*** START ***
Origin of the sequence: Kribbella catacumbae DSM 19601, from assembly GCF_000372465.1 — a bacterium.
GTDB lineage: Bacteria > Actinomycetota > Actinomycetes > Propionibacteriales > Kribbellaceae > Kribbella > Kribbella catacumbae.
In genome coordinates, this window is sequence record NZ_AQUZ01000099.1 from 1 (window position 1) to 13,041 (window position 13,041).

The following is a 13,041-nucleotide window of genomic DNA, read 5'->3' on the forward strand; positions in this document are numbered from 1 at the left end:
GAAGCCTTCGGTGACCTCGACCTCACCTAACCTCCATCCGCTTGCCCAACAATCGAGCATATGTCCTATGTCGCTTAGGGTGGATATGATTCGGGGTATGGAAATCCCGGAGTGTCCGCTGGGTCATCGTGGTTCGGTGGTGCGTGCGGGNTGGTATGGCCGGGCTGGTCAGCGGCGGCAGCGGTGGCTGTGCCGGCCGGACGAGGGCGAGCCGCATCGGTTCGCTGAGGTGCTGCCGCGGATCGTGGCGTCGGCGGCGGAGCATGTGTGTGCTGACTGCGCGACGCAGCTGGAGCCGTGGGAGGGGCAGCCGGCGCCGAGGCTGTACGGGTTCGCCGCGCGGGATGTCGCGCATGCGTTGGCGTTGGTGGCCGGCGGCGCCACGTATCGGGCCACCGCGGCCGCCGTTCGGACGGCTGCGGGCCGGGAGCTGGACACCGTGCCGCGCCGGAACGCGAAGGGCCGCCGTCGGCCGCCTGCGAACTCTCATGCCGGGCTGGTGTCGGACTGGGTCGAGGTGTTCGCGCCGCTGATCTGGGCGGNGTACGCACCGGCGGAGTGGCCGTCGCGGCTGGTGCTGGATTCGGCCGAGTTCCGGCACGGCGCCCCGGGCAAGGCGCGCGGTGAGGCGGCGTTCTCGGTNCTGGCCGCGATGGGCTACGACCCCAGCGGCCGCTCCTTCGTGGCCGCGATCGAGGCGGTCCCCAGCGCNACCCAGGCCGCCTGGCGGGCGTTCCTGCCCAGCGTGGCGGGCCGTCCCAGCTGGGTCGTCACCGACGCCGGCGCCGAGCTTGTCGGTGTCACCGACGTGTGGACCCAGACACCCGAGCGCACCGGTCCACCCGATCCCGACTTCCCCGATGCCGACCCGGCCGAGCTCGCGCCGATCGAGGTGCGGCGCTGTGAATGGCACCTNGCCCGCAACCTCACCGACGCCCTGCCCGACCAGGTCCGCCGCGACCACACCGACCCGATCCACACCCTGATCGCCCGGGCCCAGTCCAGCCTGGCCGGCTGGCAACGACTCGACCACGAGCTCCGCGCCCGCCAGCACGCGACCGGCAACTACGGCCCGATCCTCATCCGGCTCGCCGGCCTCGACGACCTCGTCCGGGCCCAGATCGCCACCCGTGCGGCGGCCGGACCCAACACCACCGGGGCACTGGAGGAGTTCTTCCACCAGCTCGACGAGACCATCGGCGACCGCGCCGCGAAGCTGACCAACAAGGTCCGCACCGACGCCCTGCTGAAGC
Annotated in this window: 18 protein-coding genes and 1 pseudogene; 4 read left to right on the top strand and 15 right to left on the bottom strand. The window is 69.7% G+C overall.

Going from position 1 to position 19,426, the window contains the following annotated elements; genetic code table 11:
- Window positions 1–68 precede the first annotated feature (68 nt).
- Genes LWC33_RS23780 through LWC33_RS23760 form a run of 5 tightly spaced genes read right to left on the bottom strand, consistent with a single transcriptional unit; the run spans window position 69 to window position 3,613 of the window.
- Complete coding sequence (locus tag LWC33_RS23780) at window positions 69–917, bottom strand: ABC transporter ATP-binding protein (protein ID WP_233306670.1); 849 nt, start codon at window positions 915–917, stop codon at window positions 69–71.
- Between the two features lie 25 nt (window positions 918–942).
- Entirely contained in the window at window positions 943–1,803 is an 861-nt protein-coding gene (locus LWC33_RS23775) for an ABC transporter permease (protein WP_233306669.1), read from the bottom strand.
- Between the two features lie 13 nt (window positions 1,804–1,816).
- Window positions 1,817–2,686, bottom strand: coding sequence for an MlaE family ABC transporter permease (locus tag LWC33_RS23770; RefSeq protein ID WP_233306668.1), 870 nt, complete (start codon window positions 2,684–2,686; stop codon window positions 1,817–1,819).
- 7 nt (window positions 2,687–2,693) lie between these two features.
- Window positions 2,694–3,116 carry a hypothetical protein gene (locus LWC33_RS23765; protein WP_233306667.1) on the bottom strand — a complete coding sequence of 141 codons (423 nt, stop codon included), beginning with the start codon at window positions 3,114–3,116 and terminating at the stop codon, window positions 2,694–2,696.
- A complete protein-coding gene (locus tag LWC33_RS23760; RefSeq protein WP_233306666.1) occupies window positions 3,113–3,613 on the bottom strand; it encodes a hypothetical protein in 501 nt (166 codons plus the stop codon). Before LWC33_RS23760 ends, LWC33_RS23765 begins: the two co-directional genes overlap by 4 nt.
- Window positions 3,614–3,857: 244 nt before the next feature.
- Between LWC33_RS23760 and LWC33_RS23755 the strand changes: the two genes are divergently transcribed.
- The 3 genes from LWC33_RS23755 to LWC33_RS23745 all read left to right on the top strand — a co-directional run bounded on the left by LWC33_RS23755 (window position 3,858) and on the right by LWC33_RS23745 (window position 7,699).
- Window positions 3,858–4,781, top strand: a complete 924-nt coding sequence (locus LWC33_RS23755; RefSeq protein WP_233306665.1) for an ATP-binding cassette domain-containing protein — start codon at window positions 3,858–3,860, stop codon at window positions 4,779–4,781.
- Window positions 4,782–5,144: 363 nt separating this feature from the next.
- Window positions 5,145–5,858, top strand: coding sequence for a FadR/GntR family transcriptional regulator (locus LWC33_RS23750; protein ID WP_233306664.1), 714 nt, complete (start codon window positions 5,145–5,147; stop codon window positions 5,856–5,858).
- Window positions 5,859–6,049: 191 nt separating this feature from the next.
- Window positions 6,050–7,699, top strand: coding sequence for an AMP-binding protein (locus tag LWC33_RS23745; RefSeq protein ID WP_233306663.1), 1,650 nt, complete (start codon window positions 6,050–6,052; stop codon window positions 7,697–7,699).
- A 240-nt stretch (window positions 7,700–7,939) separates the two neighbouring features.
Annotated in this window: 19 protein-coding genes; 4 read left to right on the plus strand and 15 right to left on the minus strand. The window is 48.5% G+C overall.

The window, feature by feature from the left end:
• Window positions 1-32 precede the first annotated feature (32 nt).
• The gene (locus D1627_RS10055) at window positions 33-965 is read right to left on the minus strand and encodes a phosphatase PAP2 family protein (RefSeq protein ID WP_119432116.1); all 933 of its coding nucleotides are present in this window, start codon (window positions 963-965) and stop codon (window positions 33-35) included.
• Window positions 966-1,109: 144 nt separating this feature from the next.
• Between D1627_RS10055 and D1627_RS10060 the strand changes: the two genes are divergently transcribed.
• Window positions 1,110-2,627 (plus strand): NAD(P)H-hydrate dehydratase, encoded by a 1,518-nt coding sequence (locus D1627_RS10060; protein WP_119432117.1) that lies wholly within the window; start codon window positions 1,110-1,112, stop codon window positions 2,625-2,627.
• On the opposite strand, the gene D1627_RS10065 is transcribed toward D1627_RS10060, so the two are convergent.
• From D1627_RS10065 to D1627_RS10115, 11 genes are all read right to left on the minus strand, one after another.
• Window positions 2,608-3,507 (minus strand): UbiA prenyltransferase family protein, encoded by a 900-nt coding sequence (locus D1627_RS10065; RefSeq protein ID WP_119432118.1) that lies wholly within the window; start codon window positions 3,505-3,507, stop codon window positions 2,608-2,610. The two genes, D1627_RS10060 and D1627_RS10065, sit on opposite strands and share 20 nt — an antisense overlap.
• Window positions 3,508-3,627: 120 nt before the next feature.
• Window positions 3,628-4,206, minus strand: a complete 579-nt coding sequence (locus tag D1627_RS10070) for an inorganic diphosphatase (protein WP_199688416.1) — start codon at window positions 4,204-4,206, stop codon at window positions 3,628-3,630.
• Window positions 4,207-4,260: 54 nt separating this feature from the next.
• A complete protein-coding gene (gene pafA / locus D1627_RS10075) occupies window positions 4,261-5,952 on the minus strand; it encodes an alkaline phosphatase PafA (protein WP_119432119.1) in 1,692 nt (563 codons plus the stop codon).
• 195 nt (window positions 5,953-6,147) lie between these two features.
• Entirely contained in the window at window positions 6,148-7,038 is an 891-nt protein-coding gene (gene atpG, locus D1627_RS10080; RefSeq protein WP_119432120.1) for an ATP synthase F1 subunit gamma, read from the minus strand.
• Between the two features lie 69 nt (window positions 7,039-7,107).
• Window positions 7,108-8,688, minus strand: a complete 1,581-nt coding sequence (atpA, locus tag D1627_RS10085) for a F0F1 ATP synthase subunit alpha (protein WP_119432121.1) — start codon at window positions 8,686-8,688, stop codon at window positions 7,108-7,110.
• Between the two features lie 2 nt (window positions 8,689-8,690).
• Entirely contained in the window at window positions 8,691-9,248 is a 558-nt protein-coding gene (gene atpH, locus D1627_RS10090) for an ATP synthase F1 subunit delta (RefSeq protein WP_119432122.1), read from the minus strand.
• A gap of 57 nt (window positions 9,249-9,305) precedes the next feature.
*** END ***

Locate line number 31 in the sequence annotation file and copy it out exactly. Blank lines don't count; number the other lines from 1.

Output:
• Window positions 966-1,109: 144 nt separating this feature from the next.